‘Wilhelm’s Way’: How one Midwesterner saved the Manhattan Project

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Winner of the Minnesota 2023 Book awards for general nonfiction, Wilhelm’s Way took first-time author Teresa Wilhelm Waldof ten years to write. It tells the story of the Midwesterner who helped save the Manhattan Project during World War II.

Dr. Harley Wilhelm was brought on to the Ames Project to help the Manhattan Project solve the problem of purifying uranium.

Teresa says it’s a story about achieving things no matter where you come from. “So [Wilhelm] grew up in southern Iowa on a farm down there. He was a sharecropper’s son and very meager means. And a pivotal moment happened in his life that brought him to be on the Manhattan Project at just the right moment.”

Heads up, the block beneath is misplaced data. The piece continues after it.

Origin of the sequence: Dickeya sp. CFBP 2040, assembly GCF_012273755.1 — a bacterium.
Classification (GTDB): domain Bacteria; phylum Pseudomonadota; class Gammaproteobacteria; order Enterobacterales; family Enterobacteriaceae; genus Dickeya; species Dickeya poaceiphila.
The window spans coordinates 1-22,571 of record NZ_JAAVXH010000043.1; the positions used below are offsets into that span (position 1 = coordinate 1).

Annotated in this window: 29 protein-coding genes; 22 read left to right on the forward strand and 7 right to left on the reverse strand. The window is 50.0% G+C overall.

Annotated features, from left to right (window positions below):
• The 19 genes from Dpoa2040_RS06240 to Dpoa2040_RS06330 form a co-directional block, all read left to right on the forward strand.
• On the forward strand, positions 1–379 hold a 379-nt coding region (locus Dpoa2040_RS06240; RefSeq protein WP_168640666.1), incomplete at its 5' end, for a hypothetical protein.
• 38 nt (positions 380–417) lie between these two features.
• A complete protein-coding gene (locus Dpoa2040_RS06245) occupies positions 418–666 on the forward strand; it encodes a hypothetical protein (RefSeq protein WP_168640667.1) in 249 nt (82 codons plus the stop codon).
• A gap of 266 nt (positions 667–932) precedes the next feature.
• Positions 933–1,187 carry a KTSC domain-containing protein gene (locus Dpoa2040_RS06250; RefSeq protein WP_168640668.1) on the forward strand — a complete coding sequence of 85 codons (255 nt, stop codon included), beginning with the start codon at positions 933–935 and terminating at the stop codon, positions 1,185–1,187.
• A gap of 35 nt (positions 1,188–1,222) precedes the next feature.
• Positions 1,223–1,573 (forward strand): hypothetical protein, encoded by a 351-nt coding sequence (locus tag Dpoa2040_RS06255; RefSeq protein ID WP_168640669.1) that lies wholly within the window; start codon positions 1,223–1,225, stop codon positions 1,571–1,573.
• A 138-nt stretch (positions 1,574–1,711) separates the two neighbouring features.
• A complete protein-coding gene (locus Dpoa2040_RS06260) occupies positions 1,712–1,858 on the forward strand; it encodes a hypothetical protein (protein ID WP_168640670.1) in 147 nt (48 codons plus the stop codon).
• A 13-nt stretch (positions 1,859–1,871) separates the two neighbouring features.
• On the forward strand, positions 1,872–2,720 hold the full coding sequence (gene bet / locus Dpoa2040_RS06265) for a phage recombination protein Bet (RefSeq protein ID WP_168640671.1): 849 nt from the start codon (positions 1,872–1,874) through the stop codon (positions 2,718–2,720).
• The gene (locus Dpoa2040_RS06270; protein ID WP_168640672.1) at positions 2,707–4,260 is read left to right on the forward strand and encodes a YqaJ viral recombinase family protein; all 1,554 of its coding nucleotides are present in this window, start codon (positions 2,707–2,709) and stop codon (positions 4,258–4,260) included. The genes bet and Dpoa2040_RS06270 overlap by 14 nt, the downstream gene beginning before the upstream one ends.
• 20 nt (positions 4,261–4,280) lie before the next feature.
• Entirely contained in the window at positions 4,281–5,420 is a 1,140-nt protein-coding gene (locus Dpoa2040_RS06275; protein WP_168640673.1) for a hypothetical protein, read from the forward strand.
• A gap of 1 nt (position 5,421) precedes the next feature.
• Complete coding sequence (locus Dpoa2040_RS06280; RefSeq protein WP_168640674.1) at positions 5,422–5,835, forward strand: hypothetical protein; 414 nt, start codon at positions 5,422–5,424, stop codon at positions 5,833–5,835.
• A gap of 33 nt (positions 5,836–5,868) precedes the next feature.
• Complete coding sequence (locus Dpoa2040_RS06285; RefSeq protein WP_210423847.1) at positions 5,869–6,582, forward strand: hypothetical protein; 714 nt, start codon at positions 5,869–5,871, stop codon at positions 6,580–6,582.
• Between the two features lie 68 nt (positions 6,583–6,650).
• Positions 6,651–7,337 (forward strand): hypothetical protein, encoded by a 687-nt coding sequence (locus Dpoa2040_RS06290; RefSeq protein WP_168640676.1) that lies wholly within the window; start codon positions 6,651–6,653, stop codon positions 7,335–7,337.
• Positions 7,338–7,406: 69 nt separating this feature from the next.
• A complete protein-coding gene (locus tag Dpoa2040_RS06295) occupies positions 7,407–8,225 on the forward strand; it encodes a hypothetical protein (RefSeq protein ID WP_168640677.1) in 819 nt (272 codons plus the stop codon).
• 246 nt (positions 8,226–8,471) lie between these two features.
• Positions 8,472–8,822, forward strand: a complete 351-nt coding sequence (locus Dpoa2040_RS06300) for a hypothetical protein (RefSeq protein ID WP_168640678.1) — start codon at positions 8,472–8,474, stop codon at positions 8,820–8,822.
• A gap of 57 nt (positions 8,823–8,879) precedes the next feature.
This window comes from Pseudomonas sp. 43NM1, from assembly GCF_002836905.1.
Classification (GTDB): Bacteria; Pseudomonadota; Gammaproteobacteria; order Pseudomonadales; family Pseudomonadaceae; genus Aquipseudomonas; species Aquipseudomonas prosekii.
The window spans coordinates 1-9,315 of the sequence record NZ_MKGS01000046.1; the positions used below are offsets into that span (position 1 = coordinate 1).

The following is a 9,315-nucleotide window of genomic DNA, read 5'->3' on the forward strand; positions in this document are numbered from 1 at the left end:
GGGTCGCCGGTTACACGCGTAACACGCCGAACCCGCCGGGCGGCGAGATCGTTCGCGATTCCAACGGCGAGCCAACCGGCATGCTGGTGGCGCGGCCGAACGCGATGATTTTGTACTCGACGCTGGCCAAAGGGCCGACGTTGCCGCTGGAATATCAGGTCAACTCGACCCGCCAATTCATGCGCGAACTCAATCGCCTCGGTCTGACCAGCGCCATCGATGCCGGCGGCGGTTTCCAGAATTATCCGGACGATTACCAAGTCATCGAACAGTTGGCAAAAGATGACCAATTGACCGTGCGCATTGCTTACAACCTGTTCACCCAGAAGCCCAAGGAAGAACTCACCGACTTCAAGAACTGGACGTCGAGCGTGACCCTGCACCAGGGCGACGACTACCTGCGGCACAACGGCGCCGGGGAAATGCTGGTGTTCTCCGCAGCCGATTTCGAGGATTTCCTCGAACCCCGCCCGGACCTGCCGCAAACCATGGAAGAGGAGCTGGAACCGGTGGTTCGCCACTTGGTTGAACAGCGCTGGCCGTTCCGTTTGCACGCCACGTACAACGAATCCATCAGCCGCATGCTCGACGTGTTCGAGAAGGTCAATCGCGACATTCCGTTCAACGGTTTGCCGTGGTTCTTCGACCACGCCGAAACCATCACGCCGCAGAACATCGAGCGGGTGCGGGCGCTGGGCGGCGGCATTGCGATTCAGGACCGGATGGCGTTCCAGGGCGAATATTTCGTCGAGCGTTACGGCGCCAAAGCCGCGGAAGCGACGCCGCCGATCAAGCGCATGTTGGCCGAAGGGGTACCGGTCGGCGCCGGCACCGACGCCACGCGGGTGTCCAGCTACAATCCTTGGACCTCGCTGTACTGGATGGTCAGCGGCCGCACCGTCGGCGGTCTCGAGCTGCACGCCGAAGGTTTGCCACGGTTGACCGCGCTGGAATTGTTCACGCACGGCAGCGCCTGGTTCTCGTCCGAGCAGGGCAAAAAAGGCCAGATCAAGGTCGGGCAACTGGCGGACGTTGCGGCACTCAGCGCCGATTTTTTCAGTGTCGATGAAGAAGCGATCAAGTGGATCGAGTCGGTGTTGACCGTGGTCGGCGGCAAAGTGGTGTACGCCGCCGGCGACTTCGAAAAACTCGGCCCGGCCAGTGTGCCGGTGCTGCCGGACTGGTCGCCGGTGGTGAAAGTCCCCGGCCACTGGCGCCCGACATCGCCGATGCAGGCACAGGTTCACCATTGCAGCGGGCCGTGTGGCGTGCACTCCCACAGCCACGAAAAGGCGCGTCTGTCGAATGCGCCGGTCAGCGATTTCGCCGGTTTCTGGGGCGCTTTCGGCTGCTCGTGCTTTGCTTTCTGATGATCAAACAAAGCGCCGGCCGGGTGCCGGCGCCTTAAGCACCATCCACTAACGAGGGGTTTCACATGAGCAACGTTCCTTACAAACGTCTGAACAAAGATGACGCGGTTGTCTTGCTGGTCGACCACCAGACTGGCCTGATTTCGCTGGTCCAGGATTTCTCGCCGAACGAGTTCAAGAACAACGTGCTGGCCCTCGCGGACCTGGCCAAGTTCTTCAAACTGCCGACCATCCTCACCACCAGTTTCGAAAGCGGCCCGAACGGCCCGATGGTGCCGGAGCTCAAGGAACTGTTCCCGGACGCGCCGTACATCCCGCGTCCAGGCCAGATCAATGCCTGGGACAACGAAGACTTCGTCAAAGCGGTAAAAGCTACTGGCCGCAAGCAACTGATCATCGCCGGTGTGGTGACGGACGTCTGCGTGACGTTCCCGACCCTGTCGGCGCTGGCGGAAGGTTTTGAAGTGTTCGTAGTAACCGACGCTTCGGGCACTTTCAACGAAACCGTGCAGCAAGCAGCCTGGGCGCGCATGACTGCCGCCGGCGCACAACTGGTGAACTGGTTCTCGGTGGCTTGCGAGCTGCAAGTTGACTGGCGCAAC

And the book also has a personal connection to the author. Wilhelm is actually Teresa’s grandfather.

She says, “He was so humble. And as I was growing up, I didn’t know this about him. He had won many awards. When he passed away in 1990, we opened his closet in his bedroom, and there was a shelf full of awards. And I was like, ‘Who is this man? I just knew him as my grandpappy.'”

She’s excited for people to check out his story. She says that most of the stories that come from the Manhattan Project and the creation of the nuclear bomb typically revolve around the physicists. Now it’s time for a chemist’s story to be front and center.